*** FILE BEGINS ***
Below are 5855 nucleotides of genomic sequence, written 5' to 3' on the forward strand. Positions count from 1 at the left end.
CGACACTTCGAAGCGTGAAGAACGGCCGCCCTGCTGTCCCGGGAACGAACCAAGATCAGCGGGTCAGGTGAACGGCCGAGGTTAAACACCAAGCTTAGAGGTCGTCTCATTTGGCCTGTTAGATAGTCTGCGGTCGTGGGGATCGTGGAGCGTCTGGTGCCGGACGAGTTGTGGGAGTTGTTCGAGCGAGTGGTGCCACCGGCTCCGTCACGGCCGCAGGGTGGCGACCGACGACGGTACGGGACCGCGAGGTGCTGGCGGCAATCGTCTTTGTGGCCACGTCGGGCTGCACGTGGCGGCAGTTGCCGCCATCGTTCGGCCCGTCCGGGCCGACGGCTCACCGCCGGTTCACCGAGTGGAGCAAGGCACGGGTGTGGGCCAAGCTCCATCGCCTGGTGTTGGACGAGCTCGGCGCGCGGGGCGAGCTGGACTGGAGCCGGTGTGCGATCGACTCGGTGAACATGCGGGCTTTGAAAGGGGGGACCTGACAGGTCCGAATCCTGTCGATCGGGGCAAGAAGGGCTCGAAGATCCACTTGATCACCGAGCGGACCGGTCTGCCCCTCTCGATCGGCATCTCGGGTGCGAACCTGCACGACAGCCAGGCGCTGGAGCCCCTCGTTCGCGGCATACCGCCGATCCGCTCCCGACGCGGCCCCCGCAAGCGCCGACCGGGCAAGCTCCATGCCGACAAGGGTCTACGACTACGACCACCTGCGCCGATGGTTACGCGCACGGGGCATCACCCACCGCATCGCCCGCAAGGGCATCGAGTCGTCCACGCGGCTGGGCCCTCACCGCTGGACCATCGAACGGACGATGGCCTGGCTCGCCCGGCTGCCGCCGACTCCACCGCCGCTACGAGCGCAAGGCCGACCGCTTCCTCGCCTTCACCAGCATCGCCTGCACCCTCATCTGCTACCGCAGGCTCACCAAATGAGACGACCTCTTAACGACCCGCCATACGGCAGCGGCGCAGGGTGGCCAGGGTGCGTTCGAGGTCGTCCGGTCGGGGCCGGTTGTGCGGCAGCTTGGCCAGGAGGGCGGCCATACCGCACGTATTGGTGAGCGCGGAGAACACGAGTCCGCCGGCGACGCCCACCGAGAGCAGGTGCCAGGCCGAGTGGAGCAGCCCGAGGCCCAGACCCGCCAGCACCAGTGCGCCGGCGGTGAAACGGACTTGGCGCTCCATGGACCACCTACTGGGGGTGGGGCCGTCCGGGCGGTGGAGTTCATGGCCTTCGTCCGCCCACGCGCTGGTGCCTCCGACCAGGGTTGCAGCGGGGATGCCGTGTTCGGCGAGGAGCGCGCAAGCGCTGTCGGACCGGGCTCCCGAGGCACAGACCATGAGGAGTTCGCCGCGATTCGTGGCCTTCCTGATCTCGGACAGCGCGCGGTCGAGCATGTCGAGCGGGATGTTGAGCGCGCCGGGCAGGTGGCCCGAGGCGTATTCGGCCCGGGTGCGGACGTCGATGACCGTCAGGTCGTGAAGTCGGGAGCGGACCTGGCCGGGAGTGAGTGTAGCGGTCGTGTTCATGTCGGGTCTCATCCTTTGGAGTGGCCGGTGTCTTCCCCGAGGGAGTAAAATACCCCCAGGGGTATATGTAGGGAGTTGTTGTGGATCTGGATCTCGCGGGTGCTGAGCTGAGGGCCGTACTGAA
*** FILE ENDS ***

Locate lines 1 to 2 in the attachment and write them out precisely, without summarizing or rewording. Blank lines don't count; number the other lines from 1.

Below are 5855 nucleotides of genomic sequence, written 5' to 3' on the forward strand. Positions count from 1 at the left end.
CGACACTTCGAAGCGTGAAGAACGGCCGCCCTGCTGTCCCGGGAACGAACCAAGATCAGCGGGTCAGGTGAACGGCCGAGGTTAAACACCAAGCTTAGAGGTCGTCTCATTTGGCCTGTTAGATAGTCTGCGGTCGTGGGGATCGTGGAGCGTCTGGTGCCGGACGAGTTGTGGGAGTTGTTCGAGCGAGTGGTGCCACCGGCTCCGTCACGGCCGCAGGGTGGCGACCGACGACGGTACGGGACCGCGAGGTGCTGGCGGCAATCGTCTTTGTGGCCACGTCGGGCTGCACGTGGCGGCAGTTGCCGCCATCGTTCGGCCCGTCCGGGCCGACGGCTCACCGCCGGTTCACCGAGTGGAGCAAGGCACGGGTGTGGGCCAAGCTCCATCGCCTGGTGTTGGACGAGCTCGGCGCGCGGGGCGAGCTGGACTGGAGCCGGTGTGCGATCGACTCGGTGAACATGCGGGCTTTGAAAGGGGGGACCTGACAGGTCCGAATCCTGTCGATCGGGGCAAGAAGGGCTCGAAGATCCACTTGATCACCGAGCGGACCGGTCTGCCCCTCTCGATCGGCATCTCGGGTGCGAACCTGCACGACAGCCAGGCGCTGGAGCCCCTCGTTCGCGGCATACCGCCGATCCGCTCCCGACGCGGCCCCCGCAAGCGCCGACCGGGCAAGCTCCATGCCGACAAGGGTCTACGACTACGACCACCTGCGCCGATGGTTACGCGCACGGGGCATCACCCACCGCATCGCCCGCAAGGGCATCGAGTCGTCCACGCGGCTGGGCCCTCACCGCTGGACCATCGAACGGACGATGGCCTGGCTCGCCCGGCTGCCGCCGACTCCACCGCCGCTACGAGCGCAAGGCCGACCGCTTCCTCGCCTTCACCAGCATCGCCTGCACCCTCATCTGCTACCGCAGGCTCACCAAATGAGACGACCTCTTAACGACCCGCCATACGGCAGCGGCGCAGGGTGGCCAGGGTGCGTTCGAGGTCGTCCGGTCGGGGCCGGTTGTGCGGCAGCTTGGCCAGGAGGGCGGCCATACCGCACGTATTGGTGAGCGCGGAGAACACGAGTCCGCCGGCGACGCCCACCGAGAGCAGGTGCCAGGCCGAGTGGAGCAGCCCGAGGCCCAGACCCGCCAGCACCAGTGCGCCGGCGGTGAAACGGACTTGGCGCTCCATGGACCACCTACTGGGGGTGGGGCCGTCCGGGCGGTGGAGTTCATGGCCTTCGTCCGCCCACGCGCTGGTGCCTCCGACCAGGGTTGCAGCGGGGATGCCGTGTTCGGCGAGGAGCGCGCAAGCGCTGTCGGACCGGGCTCCCGAGGCACAGACCATGAGGAGTTCGCCGCGATTCGTGGCCTTCCTGATCTCGGACAGCGCGCGGTCGAGCATGTCGAGCGGGATGTTGAGCGCGCCGGGCAGGTGGCCCGAGGCGTATTCGGCCCGGGTGCGGACGTCGATGACCGTCAGGTCGTGAAGTCGGGAGCGGACCTGGCCGGGAGTGAGTGTAGCGGTCGTGTTCATGTCGGGTCTCATCCTTTGGAGTGGCCGGTGTCTTCCCCGAGGGAGTAAAATACCCCCAGGGGTATATGTAGGGAGTTGTTGTGGATCTGGATCTCGCGGGTGCTGAGCTGAGGGCCGTACTGAA